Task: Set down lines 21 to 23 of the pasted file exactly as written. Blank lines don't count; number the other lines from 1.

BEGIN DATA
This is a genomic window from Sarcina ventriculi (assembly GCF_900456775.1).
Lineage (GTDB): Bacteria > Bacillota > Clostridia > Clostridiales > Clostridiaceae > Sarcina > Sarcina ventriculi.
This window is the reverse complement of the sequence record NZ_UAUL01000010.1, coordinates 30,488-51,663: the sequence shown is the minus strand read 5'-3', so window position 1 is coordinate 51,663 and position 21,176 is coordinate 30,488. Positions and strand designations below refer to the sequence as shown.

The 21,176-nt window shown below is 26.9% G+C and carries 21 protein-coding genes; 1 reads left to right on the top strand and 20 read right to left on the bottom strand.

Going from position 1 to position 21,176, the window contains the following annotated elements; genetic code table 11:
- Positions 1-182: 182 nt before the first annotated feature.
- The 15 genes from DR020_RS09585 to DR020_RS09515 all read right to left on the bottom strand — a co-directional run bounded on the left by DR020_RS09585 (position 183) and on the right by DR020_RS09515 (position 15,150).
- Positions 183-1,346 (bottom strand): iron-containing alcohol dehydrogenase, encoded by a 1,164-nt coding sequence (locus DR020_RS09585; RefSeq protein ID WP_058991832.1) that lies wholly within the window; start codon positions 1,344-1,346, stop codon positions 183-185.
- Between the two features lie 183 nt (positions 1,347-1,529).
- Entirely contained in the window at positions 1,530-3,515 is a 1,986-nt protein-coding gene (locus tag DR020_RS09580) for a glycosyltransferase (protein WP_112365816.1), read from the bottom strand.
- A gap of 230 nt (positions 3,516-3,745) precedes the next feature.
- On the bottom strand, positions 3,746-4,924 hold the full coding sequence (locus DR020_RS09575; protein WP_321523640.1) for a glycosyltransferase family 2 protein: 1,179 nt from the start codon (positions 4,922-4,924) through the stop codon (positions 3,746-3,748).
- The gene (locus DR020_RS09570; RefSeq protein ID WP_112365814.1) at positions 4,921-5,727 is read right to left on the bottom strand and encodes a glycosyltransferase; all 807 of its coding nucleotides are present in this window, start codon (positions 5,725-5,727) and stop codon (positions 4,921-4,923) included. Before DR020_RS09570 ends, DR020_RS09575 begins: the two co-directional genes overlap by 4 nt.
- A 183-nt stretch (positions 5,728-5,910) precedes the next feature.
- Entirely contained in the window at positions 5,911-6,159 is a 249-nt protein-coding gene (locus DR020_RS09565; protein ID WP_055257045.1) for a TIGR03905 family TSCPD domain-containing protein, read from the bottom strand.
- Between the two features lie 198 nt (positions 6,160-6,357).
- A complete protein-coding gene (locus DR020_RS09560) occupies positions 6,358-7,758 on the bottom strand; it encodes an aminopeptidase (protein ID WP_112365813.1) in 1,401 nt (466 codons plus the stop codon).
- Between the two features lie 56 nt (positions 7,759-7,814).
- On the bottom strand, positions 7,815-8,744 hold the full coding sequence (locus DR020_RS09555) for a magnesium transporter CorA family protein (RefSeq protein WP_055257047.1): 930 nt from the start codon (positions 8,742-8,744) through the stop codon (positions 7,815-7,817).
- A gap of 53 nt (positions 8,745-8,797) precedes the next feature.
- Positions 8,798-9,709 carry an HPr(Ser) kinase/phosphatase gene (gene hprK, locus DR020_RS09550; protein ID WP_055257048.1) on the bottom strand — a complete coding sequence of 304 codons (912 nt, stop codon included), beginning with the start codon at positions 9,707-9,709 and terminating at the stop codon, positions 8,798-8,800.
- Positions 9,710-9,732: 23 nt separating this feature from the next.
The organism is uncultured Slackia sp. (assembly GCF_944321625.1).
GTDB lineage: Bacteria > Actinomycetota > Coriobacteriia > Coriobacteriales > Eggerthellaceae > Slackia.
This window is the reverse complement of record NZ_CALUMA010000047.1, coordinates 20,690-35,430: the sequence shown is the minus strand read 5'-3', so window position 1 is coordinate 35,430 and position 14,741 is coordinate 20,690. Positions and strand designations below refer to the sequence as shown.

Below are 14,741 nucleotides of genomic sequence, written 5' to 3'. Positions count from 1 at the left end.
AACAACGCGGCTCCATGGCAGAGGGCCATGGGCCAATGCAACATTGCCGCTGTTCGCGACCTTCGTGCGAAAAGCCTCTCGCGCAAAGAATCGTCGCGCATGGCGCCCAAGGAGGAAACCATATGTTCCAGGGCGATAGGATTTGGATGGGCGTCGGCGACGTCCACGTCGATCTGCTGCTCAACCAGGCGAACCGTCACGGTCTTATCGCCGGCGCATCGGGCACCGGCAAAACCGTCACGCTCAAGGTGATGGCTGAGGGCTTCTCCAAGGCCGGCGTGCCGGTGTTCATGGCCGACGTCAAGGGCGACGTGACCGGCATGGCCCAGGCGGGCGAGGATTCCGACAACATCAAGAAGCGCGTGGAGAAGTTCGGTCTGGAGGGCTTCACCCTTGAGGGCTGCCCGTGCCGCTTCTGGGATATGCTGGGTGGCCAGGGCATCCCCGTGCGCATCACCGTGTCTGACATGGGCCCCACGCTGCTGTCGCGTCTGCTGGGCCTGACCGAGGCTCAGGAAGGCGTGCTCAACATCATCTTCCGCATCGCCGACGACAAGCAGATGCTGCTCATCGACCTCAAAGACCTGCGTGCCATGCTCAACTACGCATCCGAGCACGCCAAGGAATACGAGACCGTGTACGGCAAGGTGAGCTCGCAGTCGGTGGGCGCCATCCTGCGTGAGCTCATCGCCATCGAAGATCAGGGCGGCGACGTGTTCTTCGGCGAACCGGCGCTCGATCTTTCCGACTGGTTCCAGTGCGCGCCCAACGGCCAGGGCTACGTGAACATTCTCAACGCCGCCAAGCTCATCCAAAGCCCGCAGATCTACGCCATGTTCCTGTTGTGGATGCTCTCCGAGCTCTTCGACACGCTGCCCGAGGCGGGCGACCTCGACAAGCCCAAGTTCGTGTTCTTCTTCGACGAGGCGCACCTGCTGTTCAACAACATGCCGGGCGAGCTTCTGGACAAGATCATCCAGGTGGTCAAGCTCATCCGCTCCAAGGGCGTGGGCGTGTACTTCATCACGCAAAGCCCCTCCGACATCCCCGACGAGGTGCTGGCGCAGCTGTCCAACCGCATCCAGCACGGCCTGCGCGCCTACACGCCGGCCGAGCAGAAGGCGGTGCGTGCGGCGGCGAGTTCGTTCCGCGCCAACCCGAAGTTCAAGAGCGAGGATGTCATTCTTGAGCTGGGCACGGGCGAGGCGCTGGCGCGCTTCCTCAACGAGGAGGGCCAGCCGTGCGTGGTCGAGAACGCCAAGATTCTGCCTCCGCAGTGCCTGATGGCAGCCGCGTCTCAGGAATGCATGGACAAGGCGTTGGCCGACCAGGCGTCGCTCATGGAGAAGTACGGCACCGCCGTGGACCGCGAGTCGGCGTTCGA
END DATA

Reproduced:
- Positions 8,798-9,709 carry an HPr(Ser) kinase/phosphatase gene (gene hprK, locus DR020_RS09550; protein ID WP_055257048.1) on the bottom strand — a complete coding sequence of 304 codons (912 nt, stop codon included), beginning with the start codon at positions 9,707-9,709 and terminating at the stop codon, positions 8,798-8,800.
- Positions 9,710-9,732: 23 nt separating this feature from the next.
The organism is uncultured Slackia sp. (assembly GCF_944321625.1).